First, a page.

which assuages all my pains,
you who are the light of my soul
when it is enveloped in darkness,
you who are my guide in unknown paths,
the support of my weakness,
my treasure in poverty,
my remedy in sickness,
my consolation in trouble,
my refuge in misery,
and the hope of my salvation,
hear my supplications,
have pity on me,
as becomes the Mother of so good a God
and obtain for me a favourable reception
of all my petitions at the throne of mercy.
Saint of the Day – 28 May 2020 – Blessed Lanfranc of Canterbury OSB (c 1005-1089) Archbishop of Canterbury, Benedictine Abbot, celebrated Jurist, Scholar, Professor, spiritual writer, Reformer, negotiator – born in c 1005 in Pavia, Italy and died on 24 May 1089 in Canterbury, England of natural causes. He is also variously known as Lanfranc of Pavia,Lanfranc of Bec and Lanfranc of Canterbury. He renounced his career as a very well-known and celebrated jurist, to become a Benedictine monk at Bec in Normandy. He served successively as prior of Bec Abbey and abbot of St Stephen in Normandy and then as Archbishop of Canterbury in England, following its Conquest by William the Conqueror.
Lanfranc was born in the early years of the 11th century at Pavia, where later tradition held that his father, Hanbald, held a rank broadly equivalent to magistrate. He was orphaned at an early age.
He was trained in the liberal arts, at that time a field in which northern Italy was famous. For unknown reasons at an uncertain date, he crossed the Alps, soon taking up the role of teacher in France and eventually in Normandy. About 1039 he became the Master of the Cathedral school at Avranches, where he taught for three years with conspicuous success. But in 1042 he embraced the Monastic life in the newly founded Bec Abbey. Until 1045 he lived at Bec in absolute seclusion.
Lanfranc was then persuaded by Abbot Herluin to open a school at Bec to relieve the Monastery’s poverty. From the first he was celebrated. His pupils were drawn, not only from France and Normandy but also from Gascony, Flanders, Germany and Italy. Many of them afterwards attained high positions in the Church, one student, Anselm of Badagio, became Pope under the title of Alexander II, another, St Anselm of Canterbury (Doctor of the Church) succeeded Lanfranc as the Archbishop of Canterbury.
As a result of his growing reputation, Lanfranc was invited to defend the Doctrine of Transubstantiation against the attacks of Berengar of Tours. He took up the task with the greatest zeal, although Berengar had been his personal friend. He was the protagonist of orthodoxy at the Church Councils of Vercelli (1050), Tours (1054) and Rome (1059). Our knowledge of Lanfranc’s polemics is chiefly derived from the tract De corpore et sanguine Domini, probably written c 1060-63. His work was regarded as conclusive and became for a while a text-book in the schools. It is often said to be the place where the Aristotelian distinction between substance and accident was first applied, to explain Eucharistic change. It is the most important of his surviving works.
When the see of Rouen next fell vacant (1067), the thoughts of the electors turned to Lanfranc. But he declined the honour and he was nominated to the English Primacy as Archbishop of Canterbury. He was speedily Consecrated on 29 August 1070. The new Archbishop at once began a policy of reorganisation and reform.
By long tradition the primate was entitled to a leading position in the king’s councils and the interests of the Church demanded, that Lanfranc should use his power in a manner not displeasing to the king. On several occasions when William I was absent from England Lanfranc acted as his vicegerent.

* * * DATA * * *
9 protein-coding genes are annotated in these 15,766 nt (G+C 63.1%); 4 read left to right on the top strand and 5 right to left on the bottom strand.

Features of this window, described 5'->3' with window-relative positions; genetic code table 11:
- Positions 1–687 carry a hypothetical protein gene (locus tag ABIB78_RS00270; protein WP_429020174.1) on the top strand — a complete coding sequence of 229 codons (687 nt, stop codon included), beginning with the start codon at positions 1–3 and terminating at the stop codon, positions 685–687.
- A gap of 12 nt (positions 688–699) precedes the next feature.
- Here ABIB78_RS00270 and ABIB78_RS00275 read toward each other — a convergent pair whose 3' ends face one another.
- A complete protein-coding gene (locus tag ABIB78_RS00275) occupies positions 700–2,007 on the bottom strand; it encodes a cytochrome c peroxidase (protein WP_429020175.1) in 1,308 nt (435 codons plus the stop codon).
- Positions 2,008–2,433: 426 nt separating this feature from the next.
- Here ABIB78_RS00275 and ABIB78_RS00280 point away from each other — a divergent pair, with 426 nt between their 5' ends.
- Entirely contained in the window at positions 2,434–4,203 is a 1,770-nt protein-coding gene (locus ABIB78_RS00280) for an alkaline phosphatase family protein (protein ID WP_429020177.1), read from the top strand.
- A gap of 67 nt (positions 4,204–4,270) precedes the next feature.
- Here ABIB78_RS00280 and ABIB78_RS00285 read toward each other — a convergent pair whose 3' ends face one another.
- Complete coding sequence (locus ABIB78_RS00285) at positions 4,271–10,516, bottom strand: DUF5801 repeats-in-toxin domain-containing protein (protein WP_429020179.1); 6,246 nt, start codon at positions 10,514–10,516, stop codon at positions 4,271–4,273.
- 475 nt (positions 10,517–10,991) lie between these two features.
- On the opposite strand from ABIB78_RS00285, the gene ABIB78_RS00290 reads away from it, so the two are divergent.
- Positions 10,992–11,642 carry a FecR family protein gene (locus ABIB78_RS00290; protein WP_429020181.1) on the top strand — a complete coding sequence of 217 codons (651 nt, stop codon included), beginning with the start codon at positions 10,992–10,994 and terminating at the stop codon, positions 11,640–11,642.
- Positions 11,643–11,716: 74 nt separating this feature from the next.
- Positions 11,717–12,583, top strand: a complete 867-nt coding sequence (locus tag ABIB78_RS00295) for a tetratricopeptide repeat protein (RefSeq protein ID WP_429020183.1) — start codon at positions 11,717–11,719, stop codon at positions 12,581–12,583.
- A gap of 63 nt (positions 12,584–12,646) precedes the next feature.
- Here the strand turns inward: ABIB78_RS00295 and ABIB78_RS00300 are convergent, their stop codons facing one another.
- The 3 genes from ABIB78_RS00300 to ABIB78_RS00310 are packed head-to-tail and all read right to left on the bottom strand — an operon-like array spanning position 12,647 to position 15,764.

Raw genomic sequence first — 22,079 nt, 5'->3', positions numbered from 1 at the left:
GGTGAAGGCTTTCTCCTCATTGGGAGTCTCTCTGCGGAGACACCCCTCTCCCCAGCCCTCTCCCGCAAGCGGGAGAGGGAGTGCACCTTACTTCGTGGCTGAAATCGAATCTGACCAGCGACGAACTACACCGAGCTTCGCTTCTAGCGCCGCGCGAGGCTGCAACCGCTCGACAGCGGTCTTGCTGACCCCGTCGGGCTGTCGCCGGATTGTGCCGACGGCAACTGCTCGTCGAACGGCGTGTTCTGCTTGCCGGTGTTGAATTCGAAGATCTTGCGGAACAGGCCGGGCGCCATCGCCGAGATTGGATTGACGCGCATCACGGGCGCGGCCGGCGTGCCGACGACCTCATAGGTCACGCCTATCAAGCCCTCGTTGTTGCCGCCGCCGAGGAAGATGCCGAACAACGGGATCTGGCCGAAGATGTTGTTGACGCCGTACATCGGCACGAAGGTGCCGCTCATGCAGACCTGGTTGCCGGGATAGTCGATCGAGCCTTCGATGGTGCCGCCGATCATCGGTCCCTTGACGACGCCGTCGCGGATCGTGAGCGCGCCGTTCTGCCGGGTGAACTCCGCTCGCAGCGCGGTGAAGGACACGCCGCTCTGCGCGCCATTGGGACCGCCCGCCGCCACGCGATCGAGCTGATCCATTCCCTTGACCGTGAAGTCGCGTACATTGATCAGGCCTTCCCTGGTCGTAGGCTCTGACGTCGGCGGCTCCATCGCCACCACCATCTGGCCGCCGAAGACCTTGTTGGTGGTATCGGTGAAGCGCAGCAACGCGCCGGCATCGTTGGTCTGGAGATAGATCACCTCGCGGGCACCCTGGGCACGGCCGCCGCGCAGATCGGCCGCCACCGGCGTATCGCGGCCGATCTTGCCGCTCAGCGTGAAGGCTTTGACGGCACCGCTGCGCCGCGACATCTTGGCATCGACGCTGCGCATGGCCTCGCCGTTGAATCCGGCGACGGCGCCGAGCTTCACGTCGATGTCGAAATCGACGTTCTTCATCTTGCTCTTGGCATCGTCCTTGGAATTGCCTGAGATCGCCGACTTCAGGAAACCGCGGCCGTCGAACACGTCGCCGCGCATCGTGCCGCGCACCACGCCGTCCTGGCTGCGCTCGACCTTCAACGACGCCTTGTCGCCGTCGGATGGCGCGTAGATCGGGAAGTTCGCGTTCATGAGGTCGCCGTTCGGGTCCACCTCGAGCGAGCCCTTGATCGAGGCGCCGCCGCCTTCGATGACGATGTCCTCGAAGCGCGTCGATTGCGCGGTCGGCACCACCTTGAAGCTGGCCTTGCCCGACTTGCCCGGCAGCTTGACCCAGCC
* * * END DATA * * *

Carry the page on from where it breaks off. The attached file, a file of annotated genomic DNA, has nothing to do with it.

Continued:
On the death of the Conqueror in 1087, Lanfranc secured the succession for William Rufus, in spite of the discontent of the Anglo-Norman baronage and, in 1088, his exhortations induced the English militia to fight on the side of the new sovereign against Odo of Bayeux and the other partisans of Duke Robert. He exacted promises of just government from Rufus and was not afraid to remonstrate, when the promises were disregarded. So long as he lived he was a check upon the worst propensities of the king’s administration. But his restraining hand was too soon removed. In 1089 he was stricken with fever and he died on 24 May amidst universal lamentations.
The efforts of Christ Church Canterbury to secure him the status of saint seem to have had only spasmodic and limited effect beyond English Benedictine circles. However, in the period after the Council of Trent, Lanfranc’s name was included in the Roman Martyrology and in the current edition, maintains the rank of beatus, the feast day being celebrated on 28 May. His tomb rests in Canterbury Cathedral.
Bl Heliconis of Thessalonica
St Helladius of Rome
St Herculaneum of Piegaro
Bl John Shert
St Justus of Urgell Blessed Lanfranc OSB (c 1005-1089)
St Luciano of Cagliari
Bl Margaret Plantagenet Pole Blessed Maria Bartolomea Bagnesi OP (1514-1577) Her lifestory: https://anastpaul.com/2017/05/28/saint-of-the-day-28-may-blessed-maria-bartholomew-bagnesi-t-o-s-d/
Bl Mary of the Nativity
St Moel-Odhran of Iona
St Paulus of Rome
St Phaolô Hanh
St Podius of Florence
Bl Robert Johnson
St Senator of Milan
Bl Thomas Ford
St Ubaldesca Taccini
St William of Gellone
Bl Wladyslaw Demski
Martyrs of Palestine: A group of early 5th century monks in Palestine who were martyred by invading Arabs.
Martyrs of Sardinia – 6 saints: A group of early Christians for whom a church on Sardinia is dedicated; they were probably martyrs, but no information about them has survived except the names Aemilian, Aemilius, Emilius, Felix, Lucian and Priamus. Patrons of the diocese of Alghero-Bosa, Italy.
Martyred in the Spanish Civil War: Blessed Luís Berenguer Moratona